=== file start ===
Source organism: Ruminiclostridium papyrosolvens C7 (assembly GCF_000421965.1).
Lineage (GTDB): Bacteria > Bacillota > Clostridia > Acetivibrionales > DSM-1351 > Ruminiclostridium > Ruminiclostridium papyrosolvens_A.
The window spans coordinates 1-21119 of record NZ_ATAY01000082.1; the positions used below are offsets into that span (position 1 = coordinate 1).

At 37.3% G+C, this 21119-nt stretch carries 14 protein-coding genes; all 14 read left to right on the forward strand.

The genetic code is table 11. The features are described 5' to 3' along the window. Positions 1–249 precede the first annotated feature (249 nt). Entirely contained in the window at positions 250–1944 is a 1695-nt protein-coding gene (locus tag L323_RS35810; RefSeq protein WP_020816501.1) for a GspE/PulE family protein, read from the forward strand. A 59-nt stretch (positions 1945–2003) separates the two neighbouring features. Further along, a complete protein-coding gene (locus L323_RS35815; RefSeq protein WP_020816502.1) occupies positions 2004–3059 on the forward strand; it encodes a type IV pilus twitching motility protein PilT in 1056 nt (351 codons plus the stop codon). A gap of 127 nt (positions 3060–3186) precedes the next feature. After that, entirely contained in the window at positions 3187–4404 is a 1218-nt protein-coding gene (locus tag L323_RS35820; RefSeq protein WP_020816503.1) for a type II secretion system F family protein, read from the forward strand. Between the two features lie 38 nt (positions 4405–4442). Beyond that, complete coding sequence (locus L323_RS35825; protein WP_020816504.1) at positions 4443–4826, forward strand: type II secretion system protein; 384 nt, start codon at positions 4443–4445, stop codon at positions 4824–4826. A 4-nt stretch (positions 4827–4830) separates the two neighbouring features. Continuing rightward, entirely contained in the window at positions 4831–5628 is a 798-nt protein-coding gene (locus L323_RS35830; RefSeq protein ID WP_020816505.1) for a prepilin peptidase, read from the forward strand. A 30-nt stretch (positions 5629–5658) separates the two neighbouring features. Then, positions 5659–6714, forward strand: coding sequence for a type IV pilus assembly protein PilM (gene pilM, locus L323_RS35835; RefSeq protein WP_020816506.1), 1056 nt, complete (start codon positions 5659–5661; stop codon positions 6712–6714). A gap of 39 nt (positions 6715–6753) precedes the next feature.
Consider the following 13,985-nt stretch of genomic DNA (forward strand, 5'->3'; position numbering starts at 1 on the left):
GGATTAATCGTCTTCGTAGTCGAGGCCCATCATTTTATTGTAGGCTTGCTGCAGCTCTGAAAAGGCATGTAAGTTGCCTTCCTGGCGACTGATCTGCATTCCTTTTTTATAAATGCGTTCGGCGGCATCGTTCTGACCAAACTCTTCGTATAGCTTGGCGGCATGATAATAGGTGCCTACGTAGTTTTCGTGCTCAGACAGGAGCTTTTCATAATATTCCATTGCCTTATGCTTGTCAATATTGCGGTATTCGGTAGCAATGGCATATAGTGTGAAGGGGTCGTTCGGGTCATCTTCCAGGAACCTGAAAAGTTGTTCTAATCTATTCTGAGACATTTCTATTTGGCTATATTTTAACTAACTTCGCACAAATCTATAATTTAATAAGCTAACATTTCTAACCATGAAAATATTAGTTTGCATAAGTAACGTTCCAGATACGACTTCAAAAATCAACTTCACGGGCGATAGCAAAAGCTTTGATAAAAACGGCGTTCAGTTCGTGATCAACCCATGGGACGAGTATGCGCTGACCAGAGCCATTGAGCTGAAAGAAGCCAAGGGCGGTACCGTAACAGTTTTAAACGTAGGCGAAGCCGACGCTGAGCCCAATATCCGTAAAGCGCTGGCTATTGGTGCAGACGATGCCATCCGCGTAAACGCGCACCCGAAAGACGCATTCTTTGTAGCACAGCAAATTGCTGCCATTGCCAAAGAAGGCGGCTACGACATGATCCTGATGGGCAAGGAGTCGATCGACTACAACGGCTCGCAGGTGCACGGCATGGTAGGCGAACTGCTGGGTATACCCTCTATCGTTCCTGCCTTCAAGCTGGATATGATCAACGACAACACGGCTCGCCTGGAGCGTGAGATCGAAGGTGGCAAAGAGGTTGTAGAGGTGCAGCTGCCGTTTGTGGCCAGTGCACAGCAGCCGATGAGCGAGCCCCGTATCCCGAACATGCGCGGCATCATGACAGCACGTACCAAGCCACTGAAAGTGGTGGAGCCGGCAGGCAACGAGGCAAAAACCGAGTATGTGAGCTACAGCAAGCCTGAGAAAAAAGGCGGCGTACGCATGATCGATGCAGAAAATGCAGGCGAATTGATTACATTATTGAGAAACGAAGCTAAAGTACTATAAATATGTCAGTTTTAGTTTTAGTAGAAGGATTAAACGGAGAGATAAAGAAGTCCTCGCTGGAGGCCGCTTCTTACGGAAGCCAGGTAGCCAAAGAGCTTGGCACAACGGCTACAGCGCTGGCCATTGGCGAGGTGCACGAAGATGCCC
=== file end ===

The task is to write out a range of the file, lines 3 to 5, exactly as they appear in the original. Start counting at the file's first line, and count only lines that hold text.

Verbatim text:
The window spans coordinates 1-21119 of record NZ_ATAY01000082.1; the positions used below are offsets into that span (position 1 = coordinate 1).

At 37.3% G+C, this 21119-nt stretch carries 14 protein-coding genes; all 14 read left to right on the forward strand.

The genetic code is table 11. The features are described 5' to 3' along the window. Positions 1–249 precede the first annotated feature (249 nt). Entirely contained in the window at positions 250–1944 is a 1695-nt protein-coding gene (locus tag L323_RS35810; RefSeq protein WP_020816501.1) for a GspE/PulE family protein, read from the forward strand. A 59-nt stretch (positions 1945–2003) separates the two neighbouring features. Further along, a complete protein-coding gene (locus L323_RS35815; RefSeq protein WP_020816502.1) occupies positions 2004–3059 on the forward strand; it encodes a type IV pilus twitching motility protein PilT in 1056 nt (351 codons plus the stop codon). A gap of 127 nt (positions 3060–3186) precedes the next feature. After that, entirely contained in the window at positions 3187–4404 is a 1218-nt protein-coding gene (locus tag L323_RS35820; RefSeq protein WP_020816503.1) for a type II secretion system F family protein, read from the forward strand. Between the two features lie 38 nt (positions 4405–4442). Beyond that, complete coding sequence (locus L323_RS35825; protein WP_020816504.1) at positions 4443–4826, forward strand: type II secretion system protein; 384 nt, start codon at positions 4443–4445, stop codon at positions 4824–4826. A 4-nt stretch (positions 4827–4830) separates the two neighbouring features. Continuing rightward, entirely contained in the window at positions 4831–5628 is a 798-nt protein-coding gene (locus L323_RS35830; RefSeq protein ID WP_020816505.1) for a prepilin peptidase, read from the forward strand. A 30-nt stretch (positions 5629–5658) separates the two neighbouring features. Then, positions 5659–6714, forward strand: coding sequence for a type IV pilus assembly protein PilM (gene pilM, locus L323_RS35835; RefSeq protein WP_020816506.1), 1056 nt, complete (start codon positions 5659–5661; stop codon positions 6712–6714). A gap of 39 nt (positions 6715–6753) precedes the next feature.